It has been nearly 30 years since Frankie Goes To Hollywood’s Pleasuredome appeared and made the band an almost ubiquitous presence in the UK charts during the course of 1984/5, spawning three of the ’80’s most enduring songs (Relax, Two Tribes and The Power Of Love). As for front man Holly Johnson, it’s been 15 years since he released any new solo material, but with stints on the nostalgia circuit (his appearance of Rewind Festival for example) he’s never really been away.
According to Johnson, Europa is essentially a retrospective of his songwriting skills, a suggestion which makes sense from the second the album starts. These 11 songs are deeply rooted in a musical past that once sounded new and vibrant but now appears dated and ever so slightly out of touch. In retrospective terms the fact that mid ’90s synth pop and cheesy house populate much of the album is an appropriate stylistic choice. But it’s hard to not expect a little more from Johnson. This is, after all, the man whose band were positively inflammatory and brilliantly overblown in their pomp, and who in interviews is still wonderfully barbed; still talking a good fight.
Opening up with Follow Your Heart, the album heads instantly for the dancefloor but lacks real conviction. Johnson’s lyrics are supposed to be uplifting and full of positive thinking, but they sound a little hollow despite him imploring “abandon your neurosis, it’s the best thing you can do”. There’s also the unfortunate use of the term “follow through” which, for those cursed with a childish sense of humour, is endlessly entertaining for all the wrong reasons. It’s all well put together, but as an opening gambit it suffers from sounding like a paean to self-empowerment on a badly written American teen drama (Glee fans would love it).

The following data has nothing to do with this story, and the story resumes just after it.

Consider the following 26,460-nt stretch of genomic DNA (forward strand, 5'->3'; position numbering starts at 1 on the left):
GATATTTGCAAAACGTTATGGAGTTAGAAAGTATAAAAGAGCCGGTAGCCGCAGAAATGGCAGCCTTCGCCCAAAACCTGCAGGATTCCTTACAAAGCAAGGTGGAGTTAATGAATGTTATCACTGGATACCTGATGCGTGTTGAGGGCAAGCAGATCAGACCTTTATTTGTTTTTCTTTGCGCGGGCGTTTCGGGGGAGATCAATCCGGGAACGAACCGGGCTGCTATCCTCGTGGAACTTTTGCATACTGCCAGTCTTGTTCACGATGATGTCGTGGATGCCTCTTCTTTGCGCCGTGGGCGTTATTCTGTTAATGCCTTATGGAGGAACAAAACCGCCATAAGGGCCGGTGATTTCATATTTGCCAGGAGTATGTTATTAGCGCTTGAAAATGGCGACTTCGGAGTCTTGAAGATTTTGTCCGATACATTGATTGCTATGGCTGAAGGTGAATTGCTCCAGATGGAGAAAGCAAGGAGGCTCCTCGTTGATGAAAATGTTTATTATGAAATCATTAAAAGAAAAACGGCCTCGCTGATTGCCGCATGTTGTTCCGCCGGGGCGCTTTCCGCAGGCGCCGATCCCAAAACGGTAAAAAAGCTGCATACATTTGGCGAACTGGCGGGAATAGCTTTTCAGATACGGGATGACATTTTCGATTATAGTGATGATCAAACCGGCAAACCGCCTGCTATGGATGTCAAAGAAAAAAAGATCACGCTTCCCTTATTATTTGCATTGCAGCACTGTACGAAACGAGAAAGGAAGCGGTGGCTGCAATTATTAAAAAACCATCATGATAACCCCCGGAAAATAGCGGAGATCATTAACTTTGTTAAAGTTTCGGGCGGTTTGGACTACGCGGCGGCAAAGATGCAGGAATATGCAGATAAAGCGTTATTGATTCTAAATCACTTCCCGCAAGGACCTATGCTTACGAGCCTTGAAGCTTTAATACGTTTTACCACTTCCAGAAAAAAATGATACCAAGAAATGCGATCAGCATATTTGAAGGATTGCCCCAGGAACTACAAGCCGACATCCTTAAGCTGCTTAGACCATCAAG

His voice has held up well over the years however, and as usual it’s a joy to hear him on form. If it weren’t for his presence, then many of these songs could easily be written off as half-baked synth pop. And there are times unfortunately when that voice is just not enough. The appalling Europop of Hold On Tight is beyond saving, whilst Dancing No With No Fear is by the book and uninspired. Yet despite these moments there are a few highlights. In And Out Of Love is bouncy cheesy pop that just for a moment pays homage to Morris Albert‘s Feelings and Frankie’s The Power Of Love. It’s a little straight up, but with vocal hooks this strong it’s one of the finer moments on the album. So Much It Hurts takes a more emotionally charged look at love and is a startling reminder of just what a fantastically talented vocalist Johnson is. It’s his presence that makes the song soar, because the tin-pot drums and programming threaten to derail it completely.
The title track Europa was apparently written with Vangelis in a studio situated in concrete bunker that had been designed for Hitler. This is reflected in the song’s darker tones and the theatrical zeal of Johnson’s vocals. It’s perhaps as close to the wired intensity of Two Tribes as the album ever dares to get and it provides a much needed break from the lightweight dance tunes. That said, it’s still awash in ’80s signifiers; from the guitar solo tones to the production, it’s all there.
Yet for every high point there’s something abominable or uninspired waiting to balance things out. Eurovision would find Hold On Tight a little bit obvious, the hokey synths of Lonesome Town detract from Johnson’s vocals, and the backing vocal of “leaves in a tea cup” on Heaven’s Eyes borders on parody. Thankfully there are a few moments, like the impassioned You’re In My Dreams Tonight that possess real passion, proving, as if proof were needed, that Holly Johnson is still a quite breathtaking vocalist. This album just doesn’t provide the musical support that he deserves.